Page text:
Jesus told us to be the salt of the earth, not the sugar of the earth.  So, we should calmly point out how this line of reasoning totally descends into absurdity.  We must bring the discussion back to facts.  

This website:   has a list of medical textbooks on embryology that all state the obvious: life begins at conception.

In two weeks, as we’ve done for the past two years, we’re going to show pictures and a video of abortions, so that we’re clear on the facts.  This is just a warning for parents who may not wish their children to see the images on February 18 and 19, 2023.

In addition, as we mentioned last week, our 40 Days for Life vigil starts on Thursday, Feb. 23, 2023 for seven days, from 8 a.m. to 8 p.m.  This is a great opportunity to be the salt of the earth and the light of the world.  We have cards in the pews if you want to sign up, and we’ll keep inviting everyone for the next three weeks.

Cyrena, our sister in Christ, is in charge of 40 Days for Life, and she graciously has offered to share her story about adoption, which is another reason why we never need abortion.  We thank her for letting God’s light shine through her.  Pope St. Leo the Great once said, “Christian, recognize your dignity,” so let’s not condemn the world to darkness.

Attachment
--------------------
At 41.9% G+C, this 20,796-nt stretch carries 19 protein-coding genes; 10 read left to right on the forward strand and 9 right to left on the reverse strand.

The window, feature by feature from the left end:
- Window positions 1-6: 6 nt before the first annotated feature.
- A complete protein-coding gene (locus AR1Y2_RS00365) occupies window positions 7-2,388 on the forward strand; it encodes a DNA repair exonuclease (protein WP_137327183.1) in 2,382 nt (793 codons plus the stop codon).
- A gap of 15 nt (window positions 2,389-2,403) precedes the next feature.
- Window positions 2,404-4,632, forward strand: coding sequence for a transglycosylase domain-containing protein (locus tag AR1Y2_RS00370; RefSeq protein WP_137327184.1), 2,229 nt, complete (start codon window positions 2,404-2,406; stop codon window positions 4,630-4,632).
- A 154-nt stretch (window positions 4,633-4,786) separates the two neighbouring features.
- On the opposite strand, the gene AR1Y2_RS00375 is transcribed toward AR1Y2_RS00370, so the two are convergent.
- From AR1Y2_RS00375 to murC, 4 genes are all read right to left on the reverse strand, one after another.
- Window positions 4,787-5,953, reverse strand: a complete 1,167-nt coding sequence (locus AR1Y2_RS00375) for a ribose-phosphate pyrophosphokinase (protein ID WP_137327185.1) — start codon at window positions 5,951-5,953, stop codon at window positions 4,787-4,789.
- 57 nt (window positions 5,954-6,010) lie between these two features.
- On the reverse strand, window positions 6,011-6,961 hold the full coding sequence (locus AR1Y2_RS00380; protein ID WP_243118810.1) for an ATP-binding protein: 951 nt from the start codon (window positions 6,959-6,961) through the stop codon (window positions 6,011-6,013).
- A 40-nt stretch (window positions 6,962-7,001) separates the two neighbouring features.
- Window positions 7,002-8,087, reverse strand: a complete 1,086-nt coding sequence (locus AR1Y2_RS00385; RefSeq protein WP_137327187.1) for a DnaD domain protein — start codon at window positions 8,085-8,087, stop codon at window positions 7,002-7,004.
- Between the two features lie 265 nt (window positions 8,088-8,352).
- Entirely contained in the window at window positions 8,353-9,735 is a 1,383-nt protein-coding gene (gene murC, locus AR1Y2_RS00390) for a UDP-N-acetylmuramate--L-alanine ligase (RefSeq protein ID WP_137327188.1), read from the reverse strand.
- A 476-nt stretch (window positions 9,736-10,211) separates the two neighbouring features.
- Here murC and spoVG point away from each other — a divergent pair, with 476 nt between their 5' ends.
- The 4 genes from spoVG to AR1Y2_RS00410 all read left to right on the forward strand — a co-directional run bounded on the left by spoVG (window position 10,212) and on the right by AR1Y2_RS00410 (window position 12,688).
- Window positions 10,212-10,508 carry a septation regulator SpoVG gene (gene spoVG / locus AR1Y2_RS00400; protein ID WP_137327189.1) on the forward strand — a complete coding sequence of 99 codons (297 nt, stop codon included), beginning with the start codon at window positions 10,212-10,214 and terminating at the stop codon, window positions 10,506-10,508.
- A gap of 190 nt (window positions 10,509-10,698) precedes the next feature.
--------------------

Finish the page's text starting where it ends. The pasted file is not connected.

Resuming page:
‘It was a sunny day in June that I sheepishly visited Birthright to ask if I could take a pregnancy test.  Already being a single parent, when the test came back positive I cried.  It’s really scary to find out you are pregnant when you are already alone, and broke.  A dear Mormon friend said, “You need to choose adoption for this child.”  Her eyes held a conviction rooted deeply in love.  She followed this with, “There is a lady at the church who you can speak to.”

I already was receiving a huge amount of help from my family and church community.  I was working two jobs and receiving government subsidies.  My child’s father was as broke as I was and was also supporting his other children.

Choosing adoption isn’t a turnkey operation.  There are many considerations: How will I find a set of parents?  Whom will I choose?  How will the relationship look between me and my child as well as between me and the parents?

My child’s father and I spent countless hours with counsellors, lawyers, and social workers.  It was long.  It was rough.

I chose a closed adoption, meaning I wouldn’t meet my child until he is an adult.

The adoptive parents were a Catholic couple who weren’t able to conceive their own children and who had refused medical interventions not in line with our Catholic teachings.

I can’t tell you that leaving my child, at barely a day old, in another woman’s arms was a happy day for me, nor that I haven’t spent many days in mourning, but I can tell you that, like all grief, it comes and goes, and does get better.  I can also tell you that if I had to do it again, I would choose adoption again.   Since that day, I’ve received numerous letters from the adoptive parents telling me how grateful they are for the gift of my child, how much they love me, and how very much they love him.  I live knowing that I will someday meet my child face to face and say to him “Mommy loves you so much!”’